About 8,000 COVID-19 samples, or about 52 per cent of all variant of concern cases in Manitoba, were listed as “unspecified,” as of Friday.

Most Canadian health jurisdictions have yet to develop a reliable process that can easily determine whether a COVID-19 sample is the delta variant of concern; all known cases in Manitoba have been confirmed through genetic sequencing, a process which can take up to 10 days.

“What’s remaining, the vast majority then were being sequenced,” Atwal said. “From those results, we were getting the numbers of delta variants we have right now in the province. That gives us a very accurate picture of what’s happening with the delta variant in Manitoba.”

Atwal said Cadham Provincial Laboratory and local lab partners should have a screen for the delta and Kappa (B.1617.1) variants ready by Tuesday. Other variants of concern, including the dominant Alpha (B.1.1.7) mutation, can already be spotted through the screening process, which takes 48 to 72 hours to generate a result.

“Starting next week, we’ll have a better real time sense on those numbers,” he said.

On Friday, the Manitoba government announced seven more people had died due to the disease caused by the novel coronavirus.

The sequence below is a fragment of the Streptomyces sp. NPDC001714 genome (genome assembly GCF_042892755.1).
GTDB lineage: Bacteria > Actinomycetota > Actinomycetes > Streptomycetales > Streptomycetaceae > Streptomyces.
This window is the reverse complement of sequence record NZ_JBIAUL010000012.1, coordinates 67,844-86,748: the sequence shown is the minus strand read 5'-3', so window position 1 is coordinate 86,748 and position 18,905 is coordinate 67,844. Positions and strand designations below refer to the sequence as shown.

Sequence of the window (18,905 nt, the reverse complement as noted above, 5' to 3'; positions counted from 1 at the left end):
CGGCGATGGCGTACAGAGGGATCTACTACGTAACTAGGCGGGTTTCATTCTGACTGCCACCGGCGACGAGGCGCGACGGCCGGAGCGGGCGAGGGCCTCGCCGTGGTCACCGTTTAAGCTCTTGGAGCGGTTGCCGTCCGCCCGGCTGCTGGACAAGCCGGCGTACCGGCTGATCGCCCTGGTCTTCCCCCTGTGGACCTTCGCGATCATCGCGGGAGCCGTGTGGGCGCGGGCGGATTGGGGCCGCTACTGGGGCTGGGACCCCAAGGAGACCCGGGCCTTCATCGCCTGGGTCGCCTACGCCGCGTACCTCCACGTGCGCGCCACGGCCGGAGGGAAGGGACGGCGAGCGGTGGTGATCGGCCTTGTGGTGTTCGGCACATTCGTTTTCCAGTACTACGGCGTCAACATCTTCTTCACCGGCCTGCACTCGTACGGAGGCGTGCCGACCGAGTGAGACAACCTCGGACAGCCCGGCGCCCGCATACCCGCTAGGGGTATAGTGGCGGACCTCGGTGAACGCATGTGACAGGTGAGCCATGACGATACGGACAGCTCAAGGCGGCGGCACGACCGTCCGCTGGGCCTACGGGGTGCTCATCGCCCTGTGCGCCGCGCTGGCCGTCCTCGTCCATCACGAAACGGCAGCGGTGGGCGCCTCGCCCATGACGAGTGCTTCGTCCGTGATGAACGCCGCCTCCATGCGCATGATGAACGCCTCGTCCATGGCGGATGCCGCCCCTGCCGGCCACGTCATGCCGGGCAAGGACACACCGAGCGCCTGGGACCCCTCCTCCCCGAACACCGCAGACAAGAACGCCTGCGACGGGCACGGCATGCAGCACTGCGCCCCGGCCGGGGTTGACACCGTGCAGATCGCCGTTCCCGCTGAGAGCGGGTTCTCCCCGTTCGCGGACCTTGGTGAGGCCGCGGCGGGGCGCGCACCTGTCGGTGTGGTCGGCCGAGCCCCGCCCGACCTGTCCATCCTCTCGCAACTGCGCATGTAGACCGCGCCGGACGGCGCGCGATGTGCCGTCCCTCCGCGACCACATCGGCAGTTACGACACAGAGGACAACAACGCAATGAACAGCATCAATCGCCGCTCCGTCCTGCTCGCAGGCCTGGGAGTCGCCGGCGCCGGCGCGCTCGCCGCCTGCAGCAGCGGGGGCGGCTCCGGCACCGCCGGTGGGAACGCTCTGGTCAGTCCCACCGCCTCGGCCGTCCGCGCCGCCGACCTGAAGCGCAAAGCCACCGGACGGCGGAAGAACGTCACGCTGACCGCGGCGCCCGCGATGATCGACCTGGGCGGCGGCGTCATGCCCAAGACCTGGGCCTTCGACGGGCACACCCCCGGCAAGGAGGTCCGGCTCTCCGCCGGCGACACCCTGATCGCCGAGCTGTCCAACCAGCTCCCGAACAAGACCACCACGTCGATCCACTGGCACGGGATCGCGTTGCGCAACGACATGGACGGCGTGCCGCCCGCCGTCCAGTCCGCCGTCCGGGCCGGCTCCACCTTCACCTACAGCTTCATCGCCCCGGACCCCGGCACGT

The deaths included four people from Winnipeg: a woman in her 40s, a woman in her 50s (Alpha variant), a man in his 60s (Alpha), and a woman in her 70s (unspecified variant of concern).

Three people from Southern Health have also died: a woman and man, both in their 60s (alpha), and a man in his 70s.

Health officials said the death of a man in his 30s from Interlake Eastern reported June 30 has been removed from the totals due to data correction.

A two-day total of 145 new infections was reported: 91 on Thursday and 54 on Friday. Of Friday’s cases, 23 were in Winnipeg, 11 in Southern Health, nine in Interlake Eastern, six in Prairie Mountain, and five in Northern Health.

There were 163 Manitobans receiving hospital care for COVID-19, as of Thursday morning, including 49 in intensive care, six of whom were being treated in Ontario hospitals.

The five-day test positivity rate was 5.4 per cent provincially and 4.8 per cent in Winnipeg.

Atwal said case counts decreased by 20 per cent over last week, though a jump in cases remains a possibility as gatherings increase.

“People should be concerned. Even if you are fully immunized, there is that risk of getting that infection,” Atwal said. “Try to limit those interactions with others. If you’re sick, you should still get tested, stay at home until that test result comes back, and your household should still stay at home until that test result comes back.”

Outbreaks at Carman Memorial Hospital and Eastview Place Personal Care Home (Altona) have concluded.

The province declared an outbreak at St. Boniface Hospital’s unit M3.

danielle.dasilva@freepress.mb.ca

Danielle Da Silva

Danielle Da Silva
Reporter

Danielle Da Silva is a general assignment reporter.